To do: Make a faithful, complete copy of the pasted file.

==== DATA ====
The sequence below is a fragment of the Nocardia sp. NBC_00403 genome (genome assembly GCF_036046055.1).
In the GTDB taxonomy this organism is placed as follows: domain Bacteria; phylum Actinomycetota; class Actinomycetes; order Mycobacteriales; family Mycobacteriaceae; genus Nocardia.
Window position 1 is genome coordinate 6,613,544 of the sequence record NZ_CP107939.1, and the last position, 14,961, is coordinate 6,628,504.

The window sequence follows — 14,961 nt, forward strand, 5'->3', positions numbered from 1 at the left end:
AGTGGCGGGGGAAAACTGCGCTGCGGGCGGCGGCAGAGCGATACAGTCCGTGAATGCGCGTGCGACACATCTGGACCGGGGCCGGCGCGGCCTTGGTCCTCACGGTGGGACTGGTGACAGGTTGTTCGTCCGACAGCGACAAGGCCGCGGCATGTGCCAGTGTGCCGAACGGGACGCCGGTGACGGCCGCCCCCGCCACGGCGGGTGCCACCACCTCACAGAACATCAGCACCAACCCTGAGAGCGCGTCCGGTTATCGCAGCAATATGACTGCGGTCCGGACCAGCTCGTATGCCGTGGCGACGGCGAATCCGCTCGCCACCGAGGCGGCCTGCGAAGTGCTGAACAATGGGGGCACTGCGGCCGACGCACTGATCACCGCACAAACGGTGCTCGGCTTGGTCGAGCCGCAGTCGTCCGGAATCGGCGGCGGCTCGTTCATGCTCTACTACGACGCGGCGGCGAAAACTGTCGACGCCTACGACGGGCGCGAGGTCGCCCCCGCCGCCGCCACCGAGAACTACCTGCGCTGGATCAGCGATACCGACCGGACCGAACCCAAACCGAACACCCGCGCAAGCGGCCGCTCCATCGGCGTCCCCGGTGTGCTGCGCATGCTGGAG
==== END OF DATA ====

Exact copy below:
The sequence below is a fragment of the Nocardia sp. NBC_00403 genome (genome assembly GCF_036046055.1).
In the GTDB taxonomy this organism is placed as follows: domain Bacteria; phylum Actinomycetota; class Actinomycetes; order Mycobacteriales; family Mycobacteriaceae; genus Nocardia.
Window position 1 is genome coordinate 6,613,544 of the sequence record NZ_CP107939.1, and the last position, 14,961, is coordinate 6,628,504.

The window sequence follows — 14,961 nt, forward strand, 5'->3', positions numbered from 1 at the left end:
AGTGGCGGGGGAAAACTGCGCTGCGGGCGGCGGCAGAGCGATACAGTCCGTGAATGCGCGTGCGACACATCTGGACCGGGGCCGGCGCGGCCTTGGTCCTCACGGTGGGACTGGTGACAGGTTGTTCGTCCGACAGCGACAAGGCCGCGGCATGTGCCAGTGTGCCGAACGGGACGCCGGTGACGGCCGCCCCCGCCACGGCGGGTGCCACCACCTCACAGAACATCAGCACCAACCCTGAGAGCGCGTCCGGTTATCGCAGCAATATGACTGCGGTCCGGACCAGCTCGTATGCCGTGGCGACGGCGAATCCGCTCGCCACCGAGGCGGCCTGCGAAGTGCTGAACAATGGGGGCACTGCGGCCGACGCACTGATCACCGCACAAACGGTGCTCGGCTTGGTCGAGCCGCAGTCGTCCGGAATCGGCGGCGGCTCGTTCATGCTCTACTACGACGCGGCGGCGAAAACTGTCGACGCCTACGACGGGCGCGAGGTCGCCCCCGCCGCCGCCACCGAGAACTACCTGCGCTGGATCAGCGATACCGACCGGACCGAACCCAAACCGAACACCCGCGCAAGCGGCCGCTCCATCGGCGTCCCCGGTGTGCTGCGCATGCTGGAG